2017 Labor Liberty Indicator
Great gains for Worker Freedom in the Past Year
By Olivia Grady
With the 2016 elections came a wave of new governors and legislators eager to pass Right-to-Work laws. The Center for Worker Freedom was delighted by how quickly state legislatures moved on this issue.
In just the last two months, Missouri and Kentucky became Right-to-Work states, making the total count of Right-to-Work states 28. Approximately 167 million Americans are now living in Right-to-Work states.
This year, Iowa also passed a bill that will bring much needed reforms to the public sector. Iowa’s bill is similar to Wisconsin’s Act 10 and is the second bill after Wisconsin that requires union recertification. Lawmakers in Missouri is also trying to pass a similar bill.
While New Hampshire missed out on becoming a Right-to-Work state, we are proud of the contributions we made to encourage legislators to vote for the Right-to-Work bill, and we look forward to New Hampshire becoming a Right-to-Work state in the future.
Finally, with the Sixth Circuit Court of Appeals upholding the constitutionality of local Right-to-Work on November 18, 2016, the Center for Worker Freedom will be helping counties and cities pass Right-to-Work.
Take a look at this map to know if your state is Right-to-Work:
Click here for a downloadable pdf.
Below is a summary of the states who have passed Right-to-Work recently:
On February 17, 2016, Republican Iowa Governor Terry Branstad signed into law a sweeping bill that will change state labor law for government employees.
Much like Wisconsin’s Act 10, the law won’t allow collective bargaining over health insurance, extra pay and other issues. It also changes firing procedures and the rules for union certification elections. You can read more about the bill and its similarities to Wisconsin’s Act 10 in my February 7th post, “Worker Freedom in the Hawkeye State.”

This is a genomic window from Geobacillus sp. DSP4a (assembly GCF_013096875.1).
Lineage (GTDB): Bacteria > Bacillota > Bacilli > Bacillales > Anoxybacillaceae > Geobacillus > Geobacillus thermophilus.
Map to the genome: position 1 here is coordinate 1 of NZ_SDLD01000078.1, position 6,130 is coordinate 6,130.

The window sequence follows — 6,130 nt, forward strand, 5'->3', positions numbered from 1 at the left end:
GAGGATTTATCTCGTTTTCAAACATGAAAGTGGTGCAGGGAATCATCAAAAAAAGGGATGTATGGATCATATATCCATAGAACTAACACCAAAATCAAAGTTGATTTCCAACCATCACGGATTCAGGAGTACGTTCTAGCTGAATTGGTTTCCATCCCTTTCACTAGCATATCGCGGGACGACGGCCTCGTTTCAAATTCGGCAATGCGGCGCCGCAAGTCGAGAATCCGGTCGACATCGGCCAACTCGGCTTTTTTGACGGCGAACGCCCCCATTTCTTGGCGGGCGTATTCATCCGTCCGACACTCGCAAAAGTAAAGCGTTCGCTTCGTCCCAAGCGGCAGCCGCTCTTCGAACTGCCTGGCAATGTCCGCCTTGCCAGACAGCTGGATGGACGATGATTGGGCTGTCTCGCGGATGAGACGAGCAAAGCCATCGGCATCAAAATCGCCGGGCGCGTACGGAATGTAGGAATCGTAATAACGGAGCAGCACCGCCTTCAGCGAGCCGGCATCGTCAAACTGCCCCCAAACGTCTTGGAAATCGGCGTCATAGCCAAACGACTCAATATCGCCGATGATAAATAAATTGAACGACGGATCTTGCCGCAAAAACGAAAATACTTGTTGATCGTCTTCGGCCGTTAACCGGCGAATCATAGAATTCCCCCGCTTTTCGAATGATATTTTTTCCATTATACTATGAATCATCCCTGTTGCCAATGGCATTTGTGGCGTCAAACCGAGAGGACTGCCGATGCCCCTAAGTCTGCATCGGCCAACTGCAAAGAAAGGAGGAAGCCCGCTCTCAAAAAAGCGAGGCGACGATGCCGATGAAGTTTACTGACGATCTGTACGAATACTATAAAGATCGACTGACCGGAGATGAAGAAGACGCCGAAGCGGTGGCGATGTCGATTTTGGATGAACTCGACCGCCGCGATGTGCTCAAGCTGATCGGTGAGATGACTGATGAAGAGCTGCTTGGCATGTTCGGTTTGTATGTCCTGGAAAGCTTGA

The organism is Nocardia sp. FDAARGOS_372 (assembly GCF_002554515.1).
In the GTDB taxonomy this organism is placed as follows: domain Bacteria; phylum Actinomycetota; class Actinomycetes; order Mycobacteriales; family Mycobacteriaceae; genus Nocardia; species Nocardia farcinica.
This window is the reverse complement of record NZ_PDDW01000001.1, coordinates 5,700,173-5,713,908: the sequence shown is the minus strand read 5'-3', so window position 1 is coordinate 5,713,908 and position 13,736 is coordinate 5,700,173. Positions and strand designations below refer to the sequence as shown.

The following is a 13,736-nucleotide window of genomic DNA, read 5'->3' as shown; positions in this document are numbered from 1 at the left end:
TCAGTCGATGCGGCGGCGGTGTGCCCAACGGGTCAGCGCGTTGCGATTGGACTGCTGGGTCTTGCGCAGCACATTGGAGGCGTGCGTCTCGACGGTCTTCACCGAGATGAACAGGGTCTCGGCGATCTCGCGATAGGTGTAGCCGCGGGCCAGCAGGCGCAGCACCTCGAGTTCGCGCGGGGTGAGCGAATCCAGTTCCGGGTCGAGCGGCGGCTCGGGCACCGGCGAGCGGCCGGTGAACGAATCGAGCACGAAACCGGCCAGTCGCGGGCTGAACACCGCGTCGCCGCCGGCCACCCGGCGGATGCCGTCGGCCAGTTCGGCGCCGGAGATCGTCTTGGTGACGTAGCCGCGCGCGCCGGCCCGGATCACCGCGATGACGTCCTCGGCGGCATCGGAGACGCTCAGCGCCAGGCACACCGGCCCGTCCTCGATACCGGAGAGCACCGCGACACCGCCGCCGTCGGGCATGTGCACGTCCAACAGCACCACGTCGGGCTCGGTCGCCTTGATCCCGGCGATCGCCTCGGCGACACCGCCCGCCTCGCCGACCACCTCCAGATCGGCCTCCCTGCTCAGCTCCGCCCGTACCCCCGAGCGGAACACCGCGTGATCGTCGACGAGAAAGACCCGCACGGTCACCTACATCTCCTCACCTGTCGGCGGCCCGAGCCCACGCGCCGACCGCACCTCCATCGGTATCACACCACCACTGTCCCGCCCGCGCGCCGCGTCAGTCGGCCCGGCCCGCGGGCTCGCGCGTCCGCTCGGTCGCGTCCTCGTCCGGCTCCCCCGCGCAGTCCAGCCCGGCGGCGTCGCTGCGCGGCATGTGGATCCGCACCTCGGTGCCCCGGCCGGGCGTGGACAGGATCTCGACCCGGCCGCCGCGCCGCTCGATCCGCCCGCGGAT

Missouri is the latest state to become Right-to-Work after Missouri Governor Eric Greitens (R), who was elected in 2016, and the state legislature passed Right-to-Work. It was the last state of its neighbors to become Right-to-Work (Illinois is partially Right-to-Work).
On February 6, 2017, Governor Greitens signed Senate Bill 19 into law after the Missouri House approved the bill on February 2nd with a 100-59 vote. The state Senate had passed the bill 21-12 on January 25th. The law will take effect on August 28, 2017.
Kentucky was the 27th state to become Right-to-Work after Kentucky Governor Matt Bevin (R), who was elected in 2015, and the state legislature passed Right-to-Work with a speed rarely found in government.
On January 7, 2017, Governor Bevin signed House Bill 1 into law after the Kentucky Senate approved the bill earlier that day with a 25-12 vote. The state House of Representatives had passed the bill 58-39 on January 5th.
Kentucky legislators had tried to pass Right-to-Work for decades, but pro-Right-to-Work legislators did not have control of both houses of the legislature and the support of the governor in the past. In November 2016, voters elected a Republican majority in the House of Representatives, making Right-to-Work possible in Kentucky.
Kentucky is the last state in the Old South to become Right-to-Work.
The Center for Worker Freedom looks forward to more freedom for workers in the coming months.